Palmetto Railways: A Vital Link in the State’s Economy
Sponsored by: Palmetto Railways

Look around at some of the largest employers in the Lowcountry – Nucor Steel, KapStone Paper, Ingevity, BP Chemical and the Volvo plant now in development – what do they have in common? They need to transport their product to the rest of the country and receive raw materials from outside the region. For that, they require a key player in the state’s economic vitality: rail.

Rail tracks crisscross America, moving freight in a cost-effective and environmentally-friendly way. One intermodal train carries as much cargo as 280 trucks at a fraction of the emissions and without adding a single vehicle to crowded highways. But major rail lines, like CSX and Norfolk Southern, don’t typically build railroad tracks up to a plant’s back door.

“Their core competency is to move long trains long distances,” said Jeff McWhorter, president and CEO of Palmetto Railways. “They don’t routinely invest in every rail project that comes down the road.”

That’s where Palmetto Railways comes in.

Established by the state in 1969 to promote the economic vitality of South Carolina, Palmetto Railways connects industry in South Carolina to the U.S. rail system, providing access to national markets. For example, when sedans begin rolling off the assembly line at Volvo’s Ridgeville plant, they will roll into railroad cars that hold 10 or 15 cars at a time, for a 20-mile journey on Palmetto Railway tracks to an interchange at Cross, South Carolina. Only there will one of the large rail lines pick them up and transport them across the country.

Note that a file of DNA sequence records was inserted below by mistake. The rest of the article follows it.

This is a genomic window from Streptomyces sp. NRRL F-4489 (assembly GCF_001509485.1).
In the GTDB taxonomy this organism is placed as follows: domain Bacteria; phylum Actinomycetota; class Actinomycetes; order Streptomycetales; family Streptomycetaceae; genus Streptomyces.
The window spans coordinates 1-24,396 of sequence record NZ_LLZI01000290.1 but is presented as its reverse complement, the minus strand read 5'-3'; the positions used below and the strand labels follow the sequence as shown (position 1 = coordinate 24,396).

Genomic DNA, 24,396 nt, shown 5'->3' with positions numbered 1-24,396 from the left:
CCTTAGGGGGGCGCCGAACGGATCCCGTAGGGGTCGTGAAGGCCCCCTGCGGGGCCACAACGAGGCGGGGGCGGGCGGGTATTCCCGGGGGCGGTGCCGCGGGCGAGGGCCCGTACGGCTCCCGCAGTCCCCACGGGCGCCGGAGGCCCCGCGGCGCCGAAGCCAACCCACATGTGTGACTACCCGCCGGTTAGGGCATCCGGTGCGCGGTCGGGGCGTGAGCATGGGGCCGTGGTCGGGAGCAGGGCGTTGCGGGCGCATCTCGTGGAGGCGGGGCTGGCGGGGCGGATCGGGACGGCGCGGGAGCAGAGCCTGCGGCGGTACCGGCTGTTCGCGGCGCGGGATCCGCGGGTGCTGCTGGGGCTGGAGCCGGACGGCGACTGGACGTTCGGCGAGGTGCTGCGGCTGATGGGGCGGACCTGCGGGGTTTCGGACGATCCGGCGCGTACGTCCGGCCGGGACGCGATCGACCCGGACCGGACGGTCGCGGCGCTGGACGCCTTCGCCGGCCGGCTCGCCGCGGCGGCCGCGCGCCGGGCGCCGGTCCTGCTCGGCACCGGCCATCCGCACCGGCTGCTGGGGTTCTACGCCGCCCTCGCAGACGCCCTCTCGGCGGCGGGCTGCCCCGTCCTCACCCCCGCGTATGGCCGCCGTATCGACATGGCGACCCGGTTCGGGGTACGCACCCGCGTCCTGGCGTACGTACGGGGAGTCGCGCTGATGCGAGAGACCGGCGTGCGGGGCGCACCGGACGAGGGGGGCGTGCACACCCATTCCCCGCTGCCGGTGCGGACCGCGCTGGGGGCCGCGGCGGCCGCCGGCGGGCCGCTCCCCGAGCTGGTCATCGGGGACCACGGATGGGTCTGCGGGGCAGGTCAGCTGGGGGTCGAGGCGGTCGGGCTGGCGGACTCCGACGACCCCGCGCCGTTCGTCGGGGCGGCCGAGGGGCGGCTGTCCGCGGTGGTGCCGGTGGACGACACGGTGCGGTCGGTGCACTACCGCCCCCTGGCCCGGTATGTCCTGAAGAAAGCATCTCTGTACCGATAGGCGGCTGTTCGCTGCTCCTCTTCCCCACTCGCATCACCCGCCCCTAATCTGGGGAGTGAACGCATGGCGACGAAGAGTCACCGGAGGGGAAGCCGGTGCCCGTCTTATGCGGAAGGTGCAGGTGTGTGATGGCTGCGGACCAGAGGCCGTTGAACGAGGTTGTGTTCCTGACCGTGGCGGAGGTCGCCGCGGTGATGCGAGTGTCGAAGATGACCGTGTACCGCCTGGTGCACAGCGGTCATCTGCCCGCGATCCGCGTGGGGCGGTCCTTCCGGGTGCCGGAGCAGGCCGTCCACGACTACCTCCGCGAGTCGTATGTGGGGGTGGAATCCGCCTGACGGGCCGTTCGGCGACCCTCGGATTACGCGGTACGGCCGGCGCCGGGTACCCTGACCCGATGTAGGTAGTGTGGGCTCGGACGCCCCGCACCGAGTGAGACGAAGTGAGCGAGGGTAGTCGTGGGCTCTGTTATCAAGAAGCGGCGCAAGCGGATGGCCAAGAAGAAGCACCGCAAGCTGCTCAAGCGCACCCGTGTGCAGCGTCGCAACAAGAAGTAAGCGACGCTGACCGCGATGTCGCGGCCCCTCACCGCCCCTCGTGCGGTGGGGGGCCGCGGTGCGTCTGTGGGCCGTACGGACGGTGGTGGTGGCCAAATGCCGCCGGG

For BMWs manufactured in Greer, the opposite happens. Automobiles headed to the Port of Charleston for overseas markets end their journey on Palmetto Railway lines that run right into the port.

Indeed, the railroad and the port are two fingers of the same economic development glove in South Carolina. Many of the manufacturers that have recently located here cited the critical importance of the ports and rail to transport their goods to market. Rail moves 22 percent of the cargo that comes into and out of the ports.

A project to deepen the Charleston harbor to 52 feet to accommodate the larger ships now passing through the Panama Canal, combined with construction of a new marine container terminal in the old Navy Base in North Charleston, are projected to increase port traffic over the next decade. The Charleston Metro Chamber of Commerce forecasts the port will ship roughly 15 percent more cargo in just the next two years.

That has prompted Palmetto Railways to build a railyard on the Navy Base. Working with the City of North Charleston, local neighborhood groups and historic preservation advocates to win approval for the project, Palmetto Railways plans to connect the new port to existing railway infrastructure when it opens around the third quarter of 2019. “People are very excited that we’re averting the need for more trucks on the roads,” says McWhorter.

As Bobby Hitt, S.C, Secretary of Commerce, said, “The ability to efficiently move goods to world markets is essential to maintaining our state’s competitiveness, nationally and globally.”